Merry Clayton, the art of a background singer?

Earlier this week I was listening to Radio Paradise when the Stones’ “Gimme Shelter” came on. I’ve been a big Stones fan for a very long time, and “Gimme Shelter” is among my faves. One of the many things I like about Radio Paradise (beyond that it’s manually programmed and managed by two people who enjoy using music to speak with their audience), is that the community of listeners put little bits of insight into the forums that help you learn even more about the music.

Against that backdrop, I scanned down the comments to “Gimme Shelter” and came across a discussion about Merry Clayton, the background singer who laid down the iconic sound on the piece. In the conversation was a link to an interview with her that I’m going to want you to listen to for a bit. It’s an NPR program in support of “20 Feet From Stardom,” a documentary on background singers that is worth listening to in its entirety–though I only want you to listen to the first eight minutes. I want you to listen that far because it gives you (first) the background on how Merry Clayton came to be there in the first place, and then the professionalism of her approach, and then it includes one of the most remarkable pieces of audio I have heard–that being an isolation on Clayton’s remarkable solo.

You should listen to it.

It’s raw, and powerful, and deeply moving. The thing literally brought chills to my spine.

Here’s the link to the program: Here’s the link to the program

When you’re done, listen to the song complete with the supporting power of the rest of the musicians.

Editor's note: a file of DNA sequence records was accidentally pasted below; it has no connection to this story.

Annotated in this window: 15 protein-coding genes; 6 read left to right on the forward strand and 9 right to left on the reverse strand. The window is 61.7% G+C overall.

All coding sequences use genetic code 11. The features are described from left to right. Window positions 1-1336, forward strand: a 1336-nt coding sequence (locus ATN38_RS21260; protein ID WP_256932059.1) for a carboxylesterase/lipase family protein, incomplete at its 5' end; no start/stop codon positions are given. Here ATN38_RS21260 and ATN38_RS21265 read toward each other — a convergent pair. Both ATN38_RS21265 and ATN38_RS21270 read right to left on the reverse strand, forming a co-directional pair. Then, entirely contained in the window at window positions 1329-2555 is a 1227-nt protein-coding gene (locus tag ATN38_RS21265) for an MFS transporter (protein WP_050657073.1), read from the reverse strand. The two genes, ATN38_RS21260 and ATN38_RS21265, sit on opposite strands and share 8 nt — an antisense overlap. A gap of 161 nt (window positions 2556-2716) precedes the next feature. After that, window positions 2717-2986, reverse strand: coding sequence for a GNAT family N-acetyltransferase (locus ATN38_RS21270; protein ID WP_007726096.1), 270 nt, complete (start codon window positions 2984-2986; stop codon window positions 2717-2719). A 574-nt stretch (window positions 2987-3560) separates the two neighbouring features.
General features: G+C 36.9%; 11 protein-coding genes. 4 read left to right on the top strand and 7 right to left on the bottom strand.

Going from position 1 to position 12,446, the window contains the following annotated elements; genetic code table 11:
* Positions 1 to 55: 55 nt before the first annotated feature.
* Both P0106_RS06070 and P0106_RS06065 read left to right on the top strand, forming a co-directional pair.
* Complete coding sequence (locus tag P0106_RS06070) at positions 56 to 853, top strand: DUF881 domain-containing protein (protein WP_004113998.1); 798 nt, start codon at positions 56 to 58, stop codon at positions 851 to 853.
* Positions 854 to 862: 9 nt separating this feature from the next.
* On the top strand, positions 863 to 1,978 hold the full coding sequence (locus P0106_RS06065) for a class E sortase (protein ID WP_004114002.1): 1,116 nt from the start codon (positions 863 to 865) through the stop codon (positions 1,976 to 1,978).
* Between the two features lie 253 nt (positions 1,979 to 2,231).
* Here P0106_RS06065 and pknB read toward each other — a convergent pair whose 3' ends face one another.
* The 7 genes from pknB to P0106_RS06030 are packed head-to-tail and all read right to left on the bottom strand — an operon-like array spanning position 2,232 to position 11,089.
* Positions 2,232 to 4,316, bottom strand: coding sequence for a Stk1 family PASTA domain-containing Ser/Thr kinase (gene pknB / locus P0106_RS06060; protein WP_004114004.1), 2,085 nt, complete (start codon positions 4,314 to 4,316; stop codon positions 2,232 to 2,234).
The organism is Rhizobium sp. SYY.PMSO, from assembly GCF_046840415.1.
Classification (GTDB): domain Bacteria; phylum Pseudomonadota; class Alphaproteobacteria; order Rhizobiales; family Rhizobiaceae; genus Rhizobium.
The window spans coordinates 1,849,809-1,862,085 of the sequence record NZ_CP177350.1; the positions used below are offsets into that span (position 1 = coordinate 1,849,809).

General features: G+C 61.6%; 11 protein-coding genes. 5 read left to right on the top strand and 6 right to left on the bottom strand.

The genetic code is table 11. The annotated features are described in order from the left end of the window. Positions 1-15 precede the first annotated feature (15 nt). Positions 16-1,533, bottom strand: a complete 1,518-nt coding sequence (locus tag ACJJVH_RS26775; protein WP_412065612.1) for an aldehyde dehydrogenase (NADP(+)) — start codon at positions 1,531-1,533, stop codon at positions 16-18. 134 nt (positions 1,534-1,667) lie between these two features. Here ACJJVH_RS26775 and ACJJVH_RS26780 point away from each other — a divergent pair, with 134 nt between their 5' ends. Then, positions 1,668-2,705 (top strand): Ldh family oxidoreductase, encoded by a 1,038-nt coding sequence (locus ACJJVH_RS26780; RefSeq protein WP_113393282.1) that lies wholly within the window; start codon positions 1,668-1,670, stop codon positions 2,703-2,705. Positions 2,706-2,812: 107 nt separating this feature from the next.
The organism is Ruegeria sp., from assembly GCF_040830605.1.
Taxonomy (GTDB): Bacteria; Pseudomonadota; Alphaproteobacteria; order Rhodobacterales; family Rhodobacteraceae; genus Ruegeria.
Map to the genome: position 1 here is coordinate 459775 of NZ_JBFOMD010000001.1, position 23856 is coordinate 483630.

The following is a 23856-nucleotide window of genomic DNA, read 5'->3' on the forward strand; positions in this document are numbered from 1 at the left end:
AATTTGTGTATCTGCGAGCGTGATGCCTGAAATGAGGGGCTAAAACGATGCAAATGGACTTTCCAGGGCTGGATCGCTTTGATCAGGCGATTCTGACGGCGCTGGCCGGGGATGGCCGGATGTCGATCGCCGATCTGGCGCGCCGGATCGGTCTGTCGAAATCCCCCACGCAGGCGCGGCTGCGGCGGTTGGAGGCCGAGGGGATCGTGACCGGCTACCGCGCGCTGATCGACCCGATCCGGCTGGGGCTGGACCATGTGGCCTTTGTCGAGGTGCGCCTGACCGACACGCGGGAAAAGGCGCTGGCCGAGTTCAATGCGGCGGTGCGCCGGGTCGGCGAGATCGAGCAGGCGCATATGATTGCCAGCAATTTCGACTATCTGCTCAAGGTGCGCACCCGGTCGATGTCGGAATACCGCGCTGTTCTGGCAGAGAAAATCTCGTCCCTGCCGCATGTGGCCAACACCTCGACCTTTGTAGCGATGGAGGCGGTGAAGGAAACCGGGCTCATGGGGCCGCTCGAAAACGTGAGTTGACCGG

Remarkable, eh?

This has got me thinking about art, and craft, and structure, and individual brilliance.

Clayton’s story of how she came to do the work, the simple professionalism by which she came to the studio so late at night, and the somewhat offhand way she finished the effort, is interesting. One could say that she just rolled in and did her job, then got out of town. Just business. Simple. Straight-forward. But then you offset that with the fact that when she got to the key bits, she asked about the lyric in order to get it. She needed to know what the song was about. And once she understood, she unleashed in rapid form, one of the most powerful moments in recorded history. And you off-set it with the reaction of “the guys” when they heard it. And you offset it with the starkly moving sound of that isolation.


I don’t know what to say about it, other than the whole package is a remarkable piece of art that, for me, both defines the period it was created in and stands the test of time–a fact that the You-tube video I’ve linked to seems to bear out pretty well.

But I ask myself a lot of unanswerable questions. Things like:

How much of her work was craft? How much raw talent? How much was raw professionalism? What does the “whoop!” that someone (Mick?) throws in at the end say about what it was like to watch someone do something remarkable like that–even a “pro?” What would it have sounded like if that piece had been sung by someone else? What if Merry Clayton hadn’t worked to understand the purpose of the phrase “Rape, murder, it’s just a shot away!” in the song.

I don’t know. That’s the thing about art, right? It’s unique. You can’t put an equation onto it and make it all work out. All you can say is that it works. Somehow.

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